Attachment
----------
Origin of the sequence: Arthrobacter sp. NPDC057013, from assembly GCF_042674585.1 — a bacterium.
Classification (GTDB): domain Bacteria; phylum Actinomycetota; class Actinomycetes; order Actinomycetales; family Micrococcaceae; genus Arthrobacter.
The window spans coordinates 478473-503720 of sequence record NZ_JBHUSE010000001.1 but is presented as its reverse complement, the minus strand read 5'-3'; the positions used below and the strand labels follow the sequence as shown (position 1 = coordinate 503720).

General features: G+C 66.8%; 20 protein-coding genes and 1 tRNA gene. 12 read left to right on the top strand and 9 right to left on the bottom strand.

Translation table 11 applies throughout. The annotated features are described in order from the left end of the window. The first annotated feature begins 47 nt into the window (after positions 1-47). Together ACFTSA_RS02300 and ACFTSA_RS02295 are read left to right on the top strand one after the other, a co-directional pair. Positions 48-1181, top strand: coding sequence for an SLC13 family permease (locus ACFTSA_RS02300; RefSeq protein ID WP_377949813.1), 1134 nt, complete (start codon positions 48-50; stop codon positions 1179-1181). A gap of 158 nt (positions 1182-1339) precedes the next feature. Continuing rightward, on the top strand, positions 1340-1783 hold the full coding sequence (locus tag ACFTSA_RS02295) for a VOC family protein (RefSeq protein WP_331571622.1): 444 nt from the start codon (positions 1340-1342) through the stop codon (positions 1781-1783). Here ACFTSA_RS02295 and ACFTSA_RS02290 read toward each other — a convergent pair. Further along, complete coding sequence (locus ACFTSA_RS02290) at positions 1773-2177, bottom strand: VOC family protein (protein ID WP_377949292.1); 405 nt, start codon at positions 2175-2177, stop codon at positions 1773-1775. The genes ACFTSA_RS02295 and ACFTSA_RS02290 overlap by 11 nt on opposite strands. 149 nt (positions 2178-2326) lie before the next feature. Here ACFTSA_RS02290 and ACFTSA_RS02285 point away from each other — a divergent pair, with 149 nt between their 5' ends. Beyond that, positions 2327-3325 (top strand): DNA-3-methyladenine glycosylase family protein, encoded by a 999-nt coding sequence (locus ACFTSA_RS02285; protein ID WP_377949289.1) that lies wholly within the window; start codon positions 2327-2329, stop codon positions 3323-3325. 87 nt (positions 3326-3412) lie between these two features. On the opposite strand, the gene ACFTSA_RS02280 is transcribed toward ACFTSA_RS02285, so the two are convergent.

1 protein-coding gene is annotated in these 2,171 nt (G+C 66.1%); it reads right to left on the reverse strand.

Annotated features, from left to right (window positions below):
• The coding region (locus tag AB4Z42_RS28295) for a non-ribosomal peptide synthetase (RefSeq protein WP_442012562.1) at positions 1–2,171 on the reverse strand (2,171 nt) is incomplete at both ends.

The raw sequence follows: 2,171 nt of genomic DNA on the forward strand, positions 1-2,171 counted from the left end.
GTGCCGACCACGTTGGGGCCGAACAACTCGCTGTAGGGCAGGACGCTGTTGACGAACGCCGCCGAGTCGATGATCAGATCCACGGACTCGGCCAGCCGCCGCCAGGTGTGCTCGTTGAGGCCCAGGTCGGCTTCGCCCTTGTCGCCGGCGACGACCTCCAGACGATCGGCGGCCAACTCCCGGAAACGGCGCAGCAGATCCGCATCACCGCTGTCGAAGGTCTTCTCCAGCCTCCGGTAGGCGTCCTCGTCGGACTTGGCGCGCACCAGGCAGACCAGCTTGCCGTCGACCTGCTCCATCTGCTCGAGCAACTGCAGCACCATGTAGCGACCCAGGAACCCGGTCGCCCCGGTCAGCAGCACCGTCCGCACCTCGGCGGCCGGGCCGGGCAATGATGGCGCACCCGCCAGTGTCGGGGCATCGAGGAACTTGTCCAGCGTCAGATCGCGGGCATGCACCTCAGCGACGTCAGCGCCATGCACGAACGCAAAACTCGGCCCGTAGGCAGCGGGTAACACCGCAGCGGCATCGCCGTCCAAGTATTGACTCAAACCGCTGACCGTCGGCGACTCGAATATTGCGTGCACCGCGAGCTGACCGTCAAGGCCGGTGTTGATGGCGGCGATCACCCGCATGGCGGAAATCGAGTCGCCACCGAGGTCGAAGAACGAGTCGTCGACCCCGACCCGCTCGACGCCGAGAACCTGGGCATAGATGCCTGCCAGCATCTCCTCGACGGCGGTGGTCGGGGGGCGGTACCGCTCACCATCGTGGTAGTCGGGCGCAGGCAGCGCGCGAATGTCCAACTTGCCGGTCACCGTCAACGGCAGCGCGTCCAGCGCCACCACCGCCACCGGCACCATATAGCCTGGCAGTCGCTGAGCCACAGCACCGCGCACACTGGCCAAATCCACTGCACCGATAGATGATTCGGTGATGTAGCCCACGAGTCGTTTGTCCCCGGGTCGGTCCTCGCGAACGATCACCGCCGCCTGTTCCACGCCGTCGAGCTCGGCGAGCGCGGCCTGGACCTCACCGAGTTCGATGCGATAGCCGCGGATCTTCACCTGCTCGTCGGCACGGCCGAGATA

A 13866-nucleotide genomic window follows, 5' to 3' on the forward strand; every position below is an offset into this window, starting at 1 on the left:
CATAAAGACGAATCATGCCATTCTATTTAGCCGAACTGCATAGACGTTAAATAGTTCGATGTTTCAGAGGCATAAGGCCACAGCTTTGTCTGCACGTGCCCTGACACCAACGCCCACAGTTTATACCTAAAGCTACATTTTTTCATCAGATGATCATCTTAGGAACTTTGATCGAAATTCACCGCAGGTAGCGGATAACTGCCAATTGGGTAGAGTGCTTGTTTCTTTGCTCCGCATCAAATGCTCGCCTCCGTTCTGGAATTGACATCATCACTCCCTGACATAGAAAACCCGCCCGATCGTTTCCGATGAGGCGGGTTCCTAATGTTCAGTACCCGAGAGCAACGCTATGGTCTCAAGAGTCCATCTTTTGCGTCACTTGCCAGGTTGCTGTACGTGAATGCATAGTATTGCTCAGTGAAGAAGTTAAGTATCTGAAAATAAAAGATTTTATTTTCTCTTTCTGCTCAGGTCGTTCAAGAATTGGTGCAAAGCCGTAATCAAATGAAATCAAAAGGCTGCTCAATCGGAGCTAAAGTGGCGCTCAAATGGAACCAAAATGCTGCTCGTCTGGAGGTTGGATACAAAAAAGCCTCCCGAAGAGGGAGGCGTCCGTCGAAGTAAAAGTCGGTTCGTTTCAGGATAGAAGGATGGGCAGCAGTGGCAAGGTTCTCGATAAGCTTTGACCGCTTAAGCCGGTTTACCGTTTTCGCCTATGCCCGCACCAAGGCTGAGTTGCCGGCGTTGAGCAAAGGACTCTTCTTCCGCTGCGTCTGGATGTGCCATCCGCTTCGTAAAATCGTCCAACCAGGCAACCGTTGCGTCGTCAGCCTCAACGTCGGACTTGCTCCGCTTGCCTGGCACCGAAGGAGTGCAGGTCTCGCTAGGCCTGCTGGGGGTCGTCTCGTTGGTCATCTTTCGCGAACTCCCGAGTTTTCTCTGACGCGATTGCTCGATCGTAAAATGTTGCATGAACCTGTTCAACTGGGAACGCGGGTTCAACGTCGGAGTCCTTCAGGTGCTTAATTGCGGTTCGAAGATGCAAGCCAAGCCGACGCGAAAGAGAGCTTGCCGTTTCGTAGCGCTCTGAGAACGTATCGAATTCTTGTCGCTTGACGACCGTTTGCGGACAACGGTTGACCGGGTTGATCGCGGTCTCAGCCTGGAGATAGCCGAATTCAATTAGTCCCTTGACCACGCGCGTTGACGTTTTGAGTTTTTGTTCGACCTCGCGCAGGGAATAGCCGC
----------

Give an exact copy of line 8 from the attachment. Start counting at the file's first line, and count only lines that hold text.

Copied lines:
• The coding region (locus tag AB4Z42_RS28295) for a non-ribosomal peptide synthetase (RefSeq protein WP_442012562.1) at positions 1–2,171 on the reverse strand (2,171 nt) is incomplete at both ends.